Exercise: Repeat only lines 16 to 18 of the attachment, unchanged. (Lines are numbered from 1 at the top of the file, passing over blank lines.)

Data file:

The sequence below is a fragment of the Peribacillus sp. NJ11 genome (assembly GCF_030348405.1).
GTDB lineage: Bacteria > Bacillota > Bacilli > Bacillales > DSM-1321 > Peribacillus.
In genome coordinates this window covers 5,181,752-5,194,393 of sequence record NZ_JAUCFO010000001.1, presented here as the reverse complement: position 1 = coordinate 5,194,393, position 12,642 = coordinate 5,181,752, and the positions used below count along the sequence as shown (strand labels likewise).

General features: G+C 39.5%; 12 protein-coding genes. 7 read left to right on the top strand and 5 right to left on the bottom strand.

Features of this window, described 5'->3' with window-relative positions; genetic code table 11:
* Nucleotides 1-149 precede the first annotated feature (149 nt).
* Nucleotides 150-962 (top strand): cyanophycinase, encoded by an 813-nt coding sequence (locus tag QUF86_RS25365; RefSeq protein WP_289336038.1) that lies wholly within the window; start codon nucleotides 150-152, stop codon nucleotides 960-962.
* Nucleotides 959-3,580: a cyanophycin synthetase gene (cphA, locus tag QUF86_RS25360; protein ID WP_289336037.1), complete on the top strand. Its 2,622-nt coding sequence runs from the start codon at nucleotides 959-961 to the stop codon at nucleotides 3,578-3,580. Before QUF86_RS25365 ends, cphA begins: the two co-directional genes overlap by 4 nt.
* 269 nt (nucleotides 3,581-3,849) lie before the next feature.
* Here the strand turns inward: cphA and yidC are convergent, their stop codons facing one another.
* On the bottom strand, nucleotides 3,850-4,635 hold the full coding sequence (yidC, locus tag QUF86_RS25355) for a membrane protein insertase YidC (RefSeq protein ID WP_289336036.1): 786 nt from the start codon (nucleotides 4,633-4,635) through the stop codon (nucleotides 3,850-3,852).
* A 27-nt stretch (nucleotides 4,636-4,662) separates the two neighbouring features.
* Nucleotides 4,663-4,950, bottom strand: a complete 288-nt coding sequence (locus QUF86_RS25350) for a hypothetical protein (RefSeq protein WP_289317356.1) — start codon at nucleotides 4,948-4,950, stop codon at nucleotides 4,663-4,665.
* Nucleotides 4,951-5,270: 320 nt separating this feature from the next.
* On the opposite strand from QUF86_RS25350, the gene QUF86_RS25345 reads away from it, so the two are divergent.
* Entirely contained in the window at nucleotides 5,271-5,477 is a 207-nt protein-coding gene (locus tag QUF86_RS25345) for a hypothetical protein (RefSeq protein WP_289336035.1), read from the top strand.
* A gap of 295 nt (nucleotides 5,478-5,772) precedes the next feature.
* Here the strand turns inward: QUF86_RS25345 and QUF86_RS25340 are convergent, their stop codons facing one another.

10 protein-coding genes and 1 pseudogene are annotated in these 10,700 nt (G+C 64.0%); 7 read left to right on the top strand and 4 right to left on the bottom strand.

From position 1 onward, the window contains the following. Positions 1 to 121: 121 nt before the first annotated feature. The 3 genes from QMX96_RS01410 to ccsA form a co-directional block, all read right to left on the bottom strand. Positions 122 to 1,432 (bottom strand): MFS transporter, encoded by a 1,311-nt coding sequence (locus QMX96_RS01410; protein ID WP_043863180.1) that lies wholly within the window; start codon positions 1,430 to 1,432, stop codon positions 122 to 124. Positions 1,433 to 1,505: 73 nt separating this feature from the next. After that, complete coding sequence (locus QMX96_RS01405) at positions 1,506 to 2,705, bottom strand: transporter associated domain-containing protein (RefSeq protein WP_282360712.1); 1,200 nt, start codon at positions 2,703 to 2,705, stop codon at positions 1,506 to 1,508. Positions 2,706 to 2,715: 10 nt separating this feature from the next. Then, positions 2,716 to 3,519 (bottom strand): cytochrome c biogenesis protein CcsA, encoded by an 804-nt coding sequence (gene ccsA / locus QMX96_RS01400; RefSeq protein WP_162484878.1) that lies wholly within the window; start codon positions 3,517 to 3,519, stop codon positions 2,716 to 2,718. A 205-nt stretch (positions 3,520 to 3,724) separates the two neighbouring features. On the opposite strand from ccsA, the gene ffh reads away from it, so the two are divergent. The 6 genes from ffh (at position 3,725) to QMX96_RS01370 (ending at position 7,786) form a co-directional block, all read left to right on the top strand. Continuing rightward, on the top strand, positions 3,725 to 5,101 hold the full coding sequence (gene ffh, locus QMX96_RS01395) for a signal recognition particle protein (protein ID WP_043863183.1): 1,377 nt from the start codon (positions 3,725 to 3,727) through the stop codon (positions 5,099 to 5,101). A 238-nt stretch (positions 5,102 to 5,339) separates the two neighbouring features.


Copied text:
* Entirely contained in the window at nucleotides 5,271-5,477 is a 207-nt protein-coding gene (locus tag QUF86_RS25345) for a hypothetical protein (RefSeq protein WP_289336035.1), read from the top strand.
* A gap of 295 nt (nucleotides 5,478-5,772) precedes the next feature.
* Here the strand turns inward: QUF86_RS25345 and QUF86_RS25340 are convergent, their stop codons facing one another.